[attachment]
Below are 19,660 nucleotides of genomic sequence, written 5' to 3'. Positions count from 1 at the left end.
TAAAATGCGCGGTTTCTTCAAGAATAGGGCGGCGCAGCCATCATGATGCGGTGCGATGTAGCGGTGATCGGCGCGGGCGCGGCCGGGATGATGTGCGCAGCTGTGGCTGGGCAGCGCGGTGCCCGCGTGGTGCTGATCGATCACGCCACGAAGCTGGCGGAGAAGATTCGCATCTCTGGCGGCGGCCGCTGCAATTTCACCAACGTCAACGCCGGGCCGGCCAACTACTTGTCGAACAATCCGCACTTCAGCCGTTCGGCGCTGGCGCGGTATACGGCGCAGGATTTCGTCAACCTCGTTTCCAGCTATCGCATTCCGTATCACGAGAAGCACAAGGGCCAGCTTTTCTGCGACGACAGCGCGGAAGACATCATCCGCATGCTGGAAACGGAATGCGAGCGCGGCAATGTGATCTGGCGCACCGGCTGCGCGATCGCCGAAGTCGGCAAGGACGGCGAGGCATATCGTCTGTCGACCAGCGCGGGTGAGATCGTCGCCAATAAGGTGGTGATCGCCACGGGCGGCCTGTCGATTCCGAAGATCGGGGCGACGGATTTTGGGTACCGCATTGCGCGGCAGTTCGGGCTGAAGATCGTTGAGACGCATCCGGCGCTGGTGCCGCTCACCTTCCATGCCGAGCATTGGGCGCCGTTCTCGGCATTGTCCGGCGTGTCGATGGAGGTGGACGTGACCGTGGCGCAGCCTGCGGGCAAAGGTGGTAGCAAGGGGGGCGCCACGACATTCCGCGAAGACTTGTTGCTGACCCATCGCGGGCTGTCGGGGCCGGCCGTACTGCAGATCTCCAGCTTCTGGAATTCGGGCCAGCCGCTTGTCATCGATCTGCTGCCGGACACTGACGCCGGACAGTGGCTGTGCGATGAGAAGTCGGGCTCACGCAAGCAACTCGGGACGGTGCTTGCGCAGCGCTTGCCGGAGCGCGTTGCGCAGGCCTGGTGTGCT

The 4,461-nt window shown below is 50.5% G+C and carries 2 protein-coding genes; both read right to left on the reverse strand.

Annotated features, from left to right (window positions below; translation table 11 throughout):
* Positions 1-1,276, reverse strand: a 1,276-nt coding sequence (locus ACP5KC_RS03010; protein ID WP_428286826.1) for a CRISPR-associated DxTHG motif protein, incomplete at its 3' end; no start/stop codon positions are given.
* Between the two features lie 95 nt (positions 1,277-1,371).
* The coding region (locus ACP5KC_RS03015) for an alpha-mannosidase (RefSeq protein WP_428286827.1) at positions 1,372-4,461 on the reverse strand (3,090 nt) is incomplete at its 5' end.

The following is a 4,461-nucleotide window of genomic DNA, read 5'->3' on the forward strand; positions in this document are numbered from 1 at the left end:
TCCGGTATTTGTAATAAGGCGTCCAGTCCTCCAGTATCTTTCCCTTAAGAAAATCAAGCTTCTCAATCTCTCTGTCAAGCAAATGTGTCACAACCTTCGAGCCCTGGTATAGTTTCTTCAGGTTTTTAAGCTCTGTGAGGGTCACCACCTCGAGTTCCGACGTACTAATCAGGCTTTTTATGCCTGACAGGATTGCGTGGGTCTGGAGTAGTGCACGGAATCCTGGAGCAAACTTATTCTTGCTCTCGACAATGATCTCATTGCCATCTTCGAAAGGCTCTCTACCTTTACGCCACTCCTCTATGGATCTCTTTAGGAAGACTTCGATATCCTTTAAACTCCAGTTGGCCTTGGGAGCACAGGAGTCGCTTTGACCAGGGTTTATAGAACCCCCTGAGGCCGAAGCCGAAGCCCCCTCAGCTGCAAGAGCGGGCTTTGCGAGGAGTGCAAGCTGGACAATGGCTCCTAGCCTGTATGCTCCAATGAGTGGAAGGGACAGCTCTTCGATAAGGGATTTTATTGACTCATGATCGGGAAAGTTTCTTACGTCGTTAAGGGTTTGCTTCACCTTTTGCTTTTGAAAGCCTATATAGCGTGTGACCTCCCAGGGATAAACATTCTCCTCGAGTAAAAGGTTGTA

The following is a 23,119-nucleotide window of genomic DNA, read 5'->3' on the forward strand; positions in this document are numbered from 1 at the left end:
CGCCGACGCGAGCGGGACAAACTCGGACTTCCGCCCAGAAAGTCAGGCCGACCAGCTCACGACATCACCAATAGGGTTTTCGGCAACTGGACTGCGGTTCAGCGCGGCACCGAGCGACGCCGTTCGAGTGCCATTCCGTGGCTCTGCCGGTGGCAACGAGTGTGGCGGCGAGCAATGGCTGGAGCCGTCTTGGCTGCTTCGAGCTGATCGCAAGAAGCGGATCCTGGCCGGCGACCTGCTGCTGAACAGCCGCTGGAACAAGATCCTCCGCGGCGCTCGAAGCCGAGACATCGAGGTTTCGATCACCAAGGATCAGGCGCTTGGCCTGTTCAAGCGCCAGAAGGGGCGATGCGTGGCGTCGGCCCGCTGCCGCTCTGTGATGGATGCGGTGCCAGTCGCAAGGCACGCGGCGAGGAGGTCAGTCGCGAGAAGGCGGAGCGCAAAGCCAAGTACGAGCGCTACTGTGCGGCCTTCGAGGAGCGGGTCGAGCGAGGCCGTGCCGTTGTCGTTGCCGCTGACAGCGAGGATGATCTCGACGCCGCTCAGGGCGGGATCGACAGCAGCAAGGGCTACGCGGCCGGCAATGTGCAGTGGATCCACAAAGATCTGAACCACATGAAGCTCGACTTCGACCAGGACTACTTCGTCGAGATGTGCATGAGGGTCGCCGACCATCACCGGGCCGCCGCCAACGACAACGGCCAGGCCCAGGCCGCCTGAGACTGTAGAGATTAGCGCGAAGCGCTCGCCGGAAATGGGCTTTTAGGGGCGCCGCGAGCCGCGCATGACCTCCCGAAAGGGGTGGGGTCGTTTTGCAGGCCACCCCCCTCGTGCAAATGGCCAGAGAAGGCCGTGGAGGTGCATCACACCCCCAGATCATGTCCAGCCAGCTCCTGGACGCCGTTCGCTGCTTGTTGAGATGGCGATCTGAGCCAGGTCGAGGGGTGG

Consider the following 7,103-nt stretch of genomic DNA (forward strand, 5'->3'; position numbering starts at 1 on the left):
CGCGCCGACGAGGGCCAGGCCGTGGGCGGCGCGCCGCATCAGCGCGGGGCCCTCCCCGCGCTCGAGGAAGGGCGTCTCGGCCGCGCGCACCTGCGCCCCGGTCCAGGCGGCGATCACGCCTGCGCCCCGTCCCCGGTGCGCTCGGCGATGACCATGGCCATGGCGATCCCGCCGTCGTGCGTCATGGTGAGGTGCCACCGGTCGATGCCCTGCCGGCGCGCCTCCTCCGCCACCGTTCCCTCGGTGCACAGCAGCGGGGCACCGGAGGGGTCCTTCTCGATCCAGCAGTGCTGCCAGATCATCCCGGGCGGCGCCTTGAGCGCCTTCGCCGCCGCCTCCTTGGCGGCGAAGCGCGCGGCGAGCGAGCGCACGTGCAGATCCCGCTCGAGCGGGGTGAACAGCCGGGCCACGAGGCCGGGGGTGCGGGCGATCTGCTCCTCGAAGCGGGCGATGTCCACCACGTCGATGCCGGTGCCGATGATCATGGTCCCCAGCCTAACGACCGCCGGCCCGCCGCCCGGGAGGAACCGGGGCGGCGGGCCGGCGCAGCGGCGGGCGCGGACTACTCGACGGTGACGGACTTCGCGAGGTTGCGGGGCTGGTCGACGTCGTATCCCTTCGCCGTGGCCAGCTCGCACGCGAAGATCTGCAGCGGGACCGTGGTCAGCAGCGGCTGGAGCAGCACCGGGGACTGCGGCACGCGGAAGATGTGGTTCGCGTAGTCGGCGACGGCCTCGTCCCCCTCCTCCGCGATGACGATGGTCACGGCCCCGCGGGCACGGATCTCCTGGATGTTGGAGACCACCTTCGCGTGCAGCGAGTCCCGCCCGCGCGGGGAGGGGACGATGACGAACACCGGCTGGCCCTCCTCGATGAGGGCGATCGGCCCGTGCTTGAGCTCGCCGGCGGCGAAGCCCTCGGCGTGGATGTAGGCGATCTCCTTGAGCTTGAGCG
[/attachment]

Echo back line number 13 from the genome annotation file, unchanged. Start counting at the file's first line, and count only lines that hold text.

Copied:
CGCGCCGACGAGGGCCAGGCCGTGGGCGGCGCGCCGCATCAGCGCGGGGCCCTCCCCGCGCTCGAGGAAGGGCGTCTCGGCCGCGCGCACCTGCGCCCCGGTCCAGGCGGCGATCACGCCTGCGCCCCGTCCCCGGTGCGCTCGGCGATGACCATGGCCATGGCGATCCCGCCGTCGTGCGTCATGGTGAGGTGCCACCGGTCGATGCCCTGCCGGCGCGCCTCCTCCGCCACCGTTCCCTCGGTGCACAGCAGCGGGGCACCGGAGGGGTCCTTCTCGATCCAGCAGTGCTGCCAGATCATCCCGGGCGGCGCCTTGAGCGCCTTCGCCGCCGCCTCCTTGGCGGCGAAGCGCGCGGCGAGCGAGCGCACGTGCAGATCCCGCTCGAGCGGGGTGAACAGCCGGGCCACGAGGCCGGGGGTGCGGGCGATCTGCTCCTCGAAGCGGGCGATGTCCACCACGTCGATGCCGGTGCCGATGATCATGGTCCCCAGCCTAACGACCGCCGGCCCGCCGCCCGGGAGGAACCGGGGCGGCGGGCCGGCGCAGCGGCGGGCGCGGACTACTCGACGGTGACGGACTTCGCGAGGTTGCGGGGCTGGTCGACGTCGTATCCCTTCGCCGTGGCCAGCTCGCACGCGAAGATCTGCAGCGGGACCGTGGTCAGCAGCGGCTGGAGCAGCACCGGGGACTGCGGCACGCGGAAGATGTGGTTCGCGTAGTCGGCGACGGCCTCGTCCCCCTCCTCCGCGATGACGATGGTCACGGCCCCGCGGGCACGGATCTCCTGGATGTTGGAGACCACCTTCGCGTGCAGCGAGTCCCGCCCGCGCGGGGAGGGGACGATGACGAACACCGGCTGGCCCTCCTCGATGAGGGCGATCGGCCCGTGCTTGAGCTCGCCGGCGGCGAAGCCCTCGGCGTGGATGTAGGCGATCTCCTTGAGCTTGAGCG